As Christians the struggle for the integrity of creation, for justice and peace in the human community, for compassion towards the neighbor and concrete expressions of our love of God, all flow out of our affirmation that God first loved us and gave us Jesus Christ.
It is quite unrealistic to build our hope on the expectation that market economy is moving to any inevitable doom or that we can count on the permanence of the democratic polity in India continuing to permit agitation of peoples’ movements against the present pattern of development. Capitalism has shown its resilience before; and if India’s ruling class feels seriously threatened by peoples’ movements there is real possibility of democratic freedoms being restricted.
A look at: 1. Some of the basic points of departure for a Christian consideration of issues of justice and peace. 2. A brief review of the issues from the specific consideration of the situation of the poor as a test for Christian commitment. 3. Some ways in which the Christian community and churches can participate in these struggles.
It is in relation to the ensuing dialogue about a genuine Indian Humanism that does justice to the mechanical, organic and spiritual dimensions of humanness and social history, that a Christian contribution to Indian philosophy acquires importance.
We are at the beginning of a new theological development, that of Liberation Theology. This theology is recognizing and assuming the rich indigenous cultures present in the continent before the arrival of the conquerors. There are already some indigenous theologians who are developing this new perspective. They are thinking from inside their traditional cultures and religions. They do not accept any more the presence of outsiders, especially white people, who pretend to speak on behalf of traditional persons.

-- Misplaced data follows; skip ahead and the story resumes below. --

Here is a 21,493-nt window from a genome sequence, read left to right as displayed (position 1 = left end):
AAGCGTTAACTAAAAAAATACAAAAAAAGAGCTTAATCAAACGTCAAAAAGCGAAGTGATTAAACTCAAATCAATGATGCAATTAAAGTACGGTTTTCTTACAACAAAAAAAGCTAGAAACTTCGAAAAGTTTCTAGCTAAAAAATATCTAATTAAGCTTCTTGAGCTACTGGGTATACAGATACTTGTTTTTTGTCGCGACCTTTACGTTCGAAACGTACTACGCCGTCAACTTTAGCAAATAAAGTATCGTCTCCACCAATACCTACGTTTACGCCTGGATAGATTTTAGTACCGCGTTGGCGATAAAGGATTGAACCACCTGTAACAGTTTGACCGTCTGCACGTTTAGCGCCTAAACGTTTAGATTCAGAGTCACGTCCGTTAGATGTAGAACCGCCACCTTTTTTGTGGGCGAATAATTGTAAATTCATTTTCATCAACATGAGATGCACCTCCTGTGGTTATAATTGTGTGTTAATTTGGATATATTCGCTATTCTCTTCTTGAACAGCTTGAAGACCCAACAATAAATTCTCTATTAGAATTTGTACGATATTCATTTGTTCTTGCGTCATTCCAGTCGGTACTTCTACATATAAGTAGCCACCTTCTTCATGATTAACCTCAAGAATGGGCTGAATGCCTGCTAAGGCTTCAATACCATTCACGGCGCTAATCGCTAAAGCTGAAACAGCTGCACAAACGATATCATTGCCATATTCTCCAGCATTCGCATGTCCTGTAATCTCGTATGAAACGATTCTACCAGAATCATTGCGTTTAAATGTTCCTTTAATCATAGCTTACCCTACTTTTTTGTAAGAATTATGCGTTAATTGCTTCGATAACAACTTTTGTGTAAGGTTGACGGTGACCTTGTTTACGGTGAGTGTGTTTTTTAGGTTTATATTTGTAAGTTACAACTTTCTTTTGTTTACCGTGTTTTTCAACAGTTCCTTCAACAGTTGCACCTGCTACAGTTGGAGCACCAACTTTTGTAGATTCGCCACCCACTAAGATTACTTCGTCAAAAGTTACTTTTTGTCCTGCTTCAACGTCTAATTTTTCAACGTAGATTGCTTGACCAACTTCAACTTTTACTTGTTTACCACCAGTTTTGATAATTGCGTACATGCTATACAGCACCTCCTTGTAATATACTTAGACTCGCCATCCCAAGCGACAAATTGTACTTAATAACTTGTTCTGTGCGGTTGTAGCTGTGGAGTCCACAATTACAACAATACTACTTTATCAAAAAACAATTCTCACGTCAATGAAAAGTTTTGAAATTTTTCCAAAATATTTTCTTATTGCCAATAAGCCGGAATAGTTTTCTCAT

1. The individual’s right to profess, practice and propagate religion; 2. Should religious conversion be depoliticised or outlawed? 3. Some Christian theological reasons for promoting a non-communal expression of the Christian faith and fellowship.
With the removal of socialism as an alternative, the whole world is thrown open to the claim of market economy, liberal democracy and the powerful march of Western cultural values all over the globe. This claim, in theory and practice, is as exclusive as any made by certain religions in history, and has the same tragic consequences on the life of other people who refuse to accept such claims.
1. What is the Evangel, the gospel? 2. The missionary movement proclaimed the gospel to people of other religions and cultures. 3. The evangelistic witness cannot be isolated from the total life of the church.
With the apparent triumph of capitalism over its rival economic arrangements the view is gaining ground that whatever may be the content of development, there is only one route to it and that is growth. Increasingly, the writings of Adam Smith are being evoked to rehabilitate what may be called a "growth first" approach to development. It is also held that according to Adam Smith, it is the self-interest of the individual that results in growth and wealth, and not any organized national effort to achieve them.
The Christian is called not to convert but to witness. The Church’s prophetic mission is to humanize the mechanisms of our corporate life.